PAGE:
W1216 TO ELIZABETH FULLER MCQUESTEN from her uncle F. French
Feb 11 1857
To: Elizabeth Fuller McQuesten,
From: Concord, New Hampshire, [U.S.A.]
My dear niece,
Not doubting that you feel anxious to hear from your sister Mrs. [Currier?]. I will say a few words to you in regard to her. Dr. Tyler, the Superintendent of the assylum [sic] says that there has been no material alteration in her state of mind since she came under his charge. He thinks that in one respect she has rather improved but she is still "very crazy." He does not seem inclined to give any decided opinion as regards the result of her malady but I infer that he considers it as one of the worst cases under his care. I believe she will receive kind treatment and I cannot but hope that the change will have a salutary effect on her mind. I went to Milford last week to ask after her furniture i.e., I sent Mr. Gillis there and as he holds a Mortgage on the best part of the furniture I thought the better way was to put it all in his care, as he says he has plenty of room and would take care of it and if Esther should be in a situation to use it again she could have it. Dr. Tyler thinks it would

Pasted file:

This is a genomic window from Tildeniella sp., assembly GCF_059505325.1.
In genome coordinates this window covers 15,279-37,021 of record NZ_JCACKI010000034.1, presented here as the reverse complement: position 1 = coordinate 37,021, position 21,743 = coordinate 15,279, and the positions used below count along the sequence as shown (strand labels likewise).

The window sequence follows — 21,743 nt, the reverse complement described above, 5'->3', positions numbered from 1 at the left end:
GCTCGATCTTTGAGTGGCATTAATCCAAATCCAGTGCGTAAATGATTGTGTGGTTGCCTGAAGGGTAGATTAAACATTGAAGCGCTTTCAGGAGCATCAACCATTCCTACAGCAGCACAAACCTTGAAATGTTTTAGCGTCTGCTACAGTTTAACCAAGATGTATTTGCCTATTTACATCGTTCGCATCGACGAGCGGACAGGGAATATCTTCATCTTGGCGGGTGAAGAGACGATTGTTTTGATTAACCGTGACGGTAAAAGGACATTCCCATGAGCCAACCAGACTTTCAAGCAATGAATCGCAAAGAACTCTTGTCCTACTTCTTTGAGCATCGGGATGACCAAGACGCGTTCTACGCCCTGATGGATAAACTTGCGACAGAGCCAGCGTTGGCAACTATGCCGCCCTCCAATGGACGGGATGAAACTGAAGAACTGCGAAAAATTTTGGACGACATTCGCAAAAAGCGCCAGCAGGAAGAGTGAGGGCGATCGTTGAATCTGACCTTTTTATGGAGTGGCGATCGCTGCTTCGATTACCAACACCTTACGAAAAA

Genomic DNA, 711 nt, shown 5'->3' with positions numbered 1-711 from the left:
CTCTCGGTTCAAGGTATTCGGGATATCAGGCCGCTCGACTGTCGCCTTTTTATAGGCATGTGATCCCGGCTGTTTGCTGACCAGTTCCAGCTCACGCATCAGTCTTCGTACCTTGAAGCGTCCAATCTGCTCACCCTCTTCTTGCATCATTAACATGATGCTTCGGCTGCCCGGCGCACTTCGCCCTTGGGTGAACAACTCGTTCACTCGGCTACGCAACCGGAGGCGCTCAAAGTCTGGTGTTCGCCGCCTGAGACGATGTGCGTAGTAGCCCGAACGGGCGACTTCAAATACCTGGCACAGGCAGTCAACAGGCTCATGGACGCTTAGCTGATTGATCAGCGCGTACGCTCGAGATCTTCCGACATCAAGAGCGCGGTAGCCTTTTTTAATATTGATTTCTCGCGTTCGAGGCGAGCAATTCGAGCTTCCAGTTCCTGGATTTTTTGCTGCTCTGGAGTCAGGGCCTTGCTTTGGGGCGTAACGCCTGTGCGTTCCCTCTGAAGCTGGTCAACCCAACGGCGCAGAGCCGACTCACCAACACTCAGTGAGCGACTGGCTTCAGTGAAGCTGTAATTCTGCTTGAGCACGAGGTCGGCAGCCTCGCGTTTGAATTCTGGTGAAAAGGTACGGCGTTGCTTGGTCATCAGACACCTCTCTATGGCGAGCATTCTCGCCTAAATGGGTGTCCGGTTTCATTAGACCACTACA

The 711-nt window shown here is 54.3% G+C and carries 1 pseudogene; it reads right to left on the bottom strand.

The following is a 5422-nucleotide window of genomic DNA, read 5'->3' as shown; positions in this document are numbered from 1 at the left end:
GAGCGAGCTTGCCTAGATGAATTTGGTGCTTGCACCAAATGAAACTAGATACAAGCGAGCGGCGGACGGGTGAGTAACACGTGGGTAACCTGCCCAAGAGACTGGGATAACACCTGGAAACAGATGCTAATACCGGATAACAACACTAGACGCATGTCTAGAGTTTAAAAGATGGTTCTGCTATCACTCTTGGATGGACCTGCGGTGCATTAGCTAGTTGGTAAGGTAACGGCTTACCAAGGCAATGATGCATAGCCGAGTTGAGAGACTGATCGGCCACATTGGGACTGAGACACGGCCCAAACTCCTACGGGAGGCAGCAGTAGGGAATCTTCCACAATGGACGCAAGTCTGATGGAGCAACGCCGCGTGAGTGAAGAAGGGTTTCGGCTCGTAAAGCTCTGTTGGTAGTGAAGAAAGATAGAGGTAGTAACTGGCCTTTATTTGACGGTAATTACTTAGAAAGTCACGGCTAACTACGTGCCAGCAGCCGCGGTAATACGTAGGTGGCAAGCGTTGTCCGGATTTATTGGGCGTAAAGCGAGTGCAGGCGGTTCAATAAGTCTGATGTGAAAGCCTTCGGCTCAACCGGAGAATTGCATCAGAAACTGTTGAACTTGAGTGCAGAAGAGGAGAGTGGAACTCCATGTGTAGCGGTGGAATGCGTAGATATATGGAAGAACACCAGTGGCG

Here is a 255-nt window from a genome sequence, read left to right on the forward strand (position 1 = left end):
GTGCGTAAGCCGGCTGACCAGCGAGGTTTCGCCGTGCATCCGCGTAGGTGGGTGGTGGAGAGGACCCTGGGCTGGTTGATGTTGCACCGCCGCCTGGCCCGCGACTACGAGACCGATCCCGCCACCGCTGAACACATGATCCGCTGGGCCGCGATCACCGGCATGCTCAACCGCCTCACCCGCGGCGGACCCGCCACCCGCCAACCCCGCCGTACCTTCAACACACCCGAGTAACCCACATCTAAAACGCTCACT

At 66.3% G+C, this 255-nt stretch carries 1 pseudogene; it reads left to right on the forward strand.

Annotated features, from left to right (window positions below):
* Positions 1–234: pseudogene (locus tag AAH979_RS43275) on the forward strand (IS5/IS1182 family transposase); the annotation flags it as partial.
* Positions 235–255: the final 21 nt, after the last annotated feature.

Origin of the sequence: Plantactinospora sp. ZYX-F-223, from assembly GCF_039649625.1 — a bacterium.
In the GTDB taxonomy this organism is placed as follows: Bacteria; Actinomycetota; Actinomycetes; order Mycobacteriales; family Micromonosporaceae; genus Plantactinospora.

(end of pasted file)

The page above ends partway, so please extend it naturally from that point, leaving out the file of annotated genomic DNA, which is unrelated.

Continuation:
prejudicial for Esther to see any of her friends or receive any communication from any of them. Your aunt and cousins send love to you and Lizzy. With kind regards to the Doctor and Lizzy.1
Your affectionate uncle,
1 Likely Lizzie (sometimes called Lissy or Lizzy) Currier who may have been Mrs. Currier's daughter and Elizabeth Fuller McQuesten's niece, see W1193, W1205, W1211. There are letters in the archive from a Lizzie French (relationship unknown) who wrote several letters to Dr. Calvin Brooks McQuesten and with whom he appears to have had a romantic relationship. She died young of consumption, and he never married and carried her picture in his wallet until he died (W-MCP5-6.339 to W-MCP5-6.343).
Elizabeth Fuller McQuesten (sometimes called Lissa, Lizzie or Lissie), who was originally from Boston, Massachussetts but moved to Hamilton after she married Dr. Calvin McQuesten on Dec. 22, 1853. During their courtship and their first years of marriage, Elizabeth seemed pleasant enough but grew more and more temperamental and demanding, harping on her husband and stepsons, particularly Isaac who tried to intervene on his father's behalf. She would often demand money and sometimes made threats to get what she wanted. She also attempted to coerce her husband into changing his will in her favour but Dr. McQuesten and his sons thwarted her with a trust deed (W0234) and secret will which granted her a basic annuity while her stepsons received all of their father's property and investments. See W-MCP5-6.351 for more details and links.